Swami Vivekananda, the Vedanta thinker, once stated: “Take up one idea. Make that one idea your life – think of it, dream of it, live on that idea. Let the brain, muscles, nerves, every part of your body, be full of that idea, and just leave every other idea alone. This is the way great spiritual giants are produced.”
I came across this quote in a scientific review looking at the global water issues and the role of nano-particles. The article was all about focusing on this global issue and the use of innovative developments.
We are facing a water crisis. In Sri Lanka we appear to ignore this looming issue. A crisis of quality rather than quantity. Surrounded by the Indian Ocean, we appear to be seeing water, water everywhere. However, this is another topic for discussion.
Man on the moon
Swami Vivekananda’s articulated thought is quite valid in transforming individuals and subsequently countries. Interesting note is the articulated vision of President Kennedy when he addressed NASA in 1962 and stated the intention of getting a man on the moon.
Examining archival information commentaries even from the scientists, the idea was dismissed as a pipedream that would take a century to achieve – if at all. Yet within a decade Neil Armstrong and Buzz Aldrin were placing their footprints on the moon’s surface.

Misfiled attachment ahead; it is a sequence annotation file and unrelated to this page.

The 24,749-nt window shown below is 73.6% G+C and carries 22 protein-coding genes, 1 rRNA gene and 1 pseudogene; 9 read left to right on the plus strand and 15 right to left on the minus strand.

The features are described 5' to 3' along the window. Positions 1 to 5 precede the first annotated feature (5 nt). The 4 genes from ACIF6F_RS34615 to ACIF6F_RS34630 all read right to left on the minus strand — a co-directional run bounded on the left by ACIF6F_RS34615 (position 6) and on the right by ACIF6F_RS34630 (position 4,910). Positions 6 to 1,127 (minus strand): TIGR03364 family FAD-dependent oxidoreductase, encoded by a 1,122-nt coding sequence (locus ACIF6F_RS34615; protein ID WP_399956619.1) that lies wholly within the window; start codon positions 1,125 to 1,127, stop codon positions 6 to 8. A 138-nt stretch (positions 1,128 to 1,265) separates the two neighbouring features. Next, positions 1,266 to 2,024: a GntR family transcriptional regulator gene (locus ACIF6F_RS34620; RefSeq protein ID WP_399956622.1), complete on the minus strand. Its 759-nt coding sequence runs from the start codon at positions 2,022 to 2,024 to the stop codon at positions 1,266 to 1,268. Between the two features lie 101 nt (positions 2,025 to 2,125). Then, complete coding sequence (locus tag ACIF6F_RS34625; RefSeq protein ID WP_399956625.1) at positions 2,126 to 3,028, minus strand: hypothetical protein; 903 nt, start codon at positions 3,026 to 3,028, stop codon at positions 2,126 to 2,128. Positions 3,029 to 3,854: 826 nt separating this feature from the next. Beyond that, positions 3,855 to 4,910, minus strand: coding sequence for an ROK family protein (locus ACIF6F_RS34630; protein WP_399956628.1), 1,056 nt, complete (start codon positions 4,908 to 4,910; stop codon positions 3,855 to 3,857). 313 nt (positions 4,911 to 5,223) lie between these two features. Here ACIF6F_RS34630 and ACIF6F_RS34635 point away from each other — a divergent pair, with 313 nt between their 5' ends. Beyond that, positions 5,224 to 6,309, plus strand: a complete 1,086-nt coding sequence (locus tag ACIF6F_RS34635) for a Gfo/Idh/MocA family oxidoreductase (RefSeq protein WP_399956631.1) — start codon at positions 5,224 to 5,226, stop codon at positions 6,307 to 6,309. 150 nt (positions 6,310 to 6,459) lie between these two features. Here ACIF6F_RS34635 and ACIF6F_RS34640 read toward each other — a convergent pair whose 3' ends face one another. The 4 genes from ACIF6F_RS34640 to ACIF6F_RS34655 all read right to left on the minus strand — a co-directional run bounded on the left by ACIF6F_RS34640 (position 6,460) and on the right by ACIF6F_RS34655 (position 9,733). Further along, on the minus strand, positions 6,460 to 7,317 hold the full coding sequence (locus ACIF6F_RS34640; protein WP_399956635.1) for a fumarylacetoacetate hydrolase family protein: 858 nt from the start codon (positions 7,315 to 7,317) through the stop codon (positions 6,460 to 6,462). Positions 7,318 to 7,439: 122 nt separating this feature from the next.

Many were sceptical, some were not, but took up that one idea as the big challenge. Though Kennedy was not there to witness the event, the world still remembers it. The alignment of goals and objectives to a single mission objective among a select group was laser focused.
What is most important also is when making that one idea your life is also to ensure to follow decent goals. We appear to coming to a situation of education without values and money without principles, behaviour without discipline, etc. The advances happening all around us appear to be taking us nowhere!
I once wrote that we appear to come into this world in a human form but we should not live in a foolish manner and die like idiots. When you consider the human species, one among many millions of life forms on this planet, and our unique capabilities – we only sit for examinations and award each other degrees and certificates, possess a creativity that can endanger not only us but everyone – it is important that we understand the meaning of life.
Justify your existence
My thesis is that one must do something productive, creative and innovative to ensure that you do something positive in justifying your existence. In many societies that are floundering – failed states perhaps – masses exist, but they have not pulled themselves together to think together and to come out of the critical situation that they are in.
One can witness how opportunities are turned into chaos. The thoughts that translate into words are destructive and in turn carry out deeds just creates the scene.
Why thinking is important is with the opportunity we have today as well as the innovative developments, are we to simply apply well tested theories and beliefs or do we think little more deeply and charter a different pathway?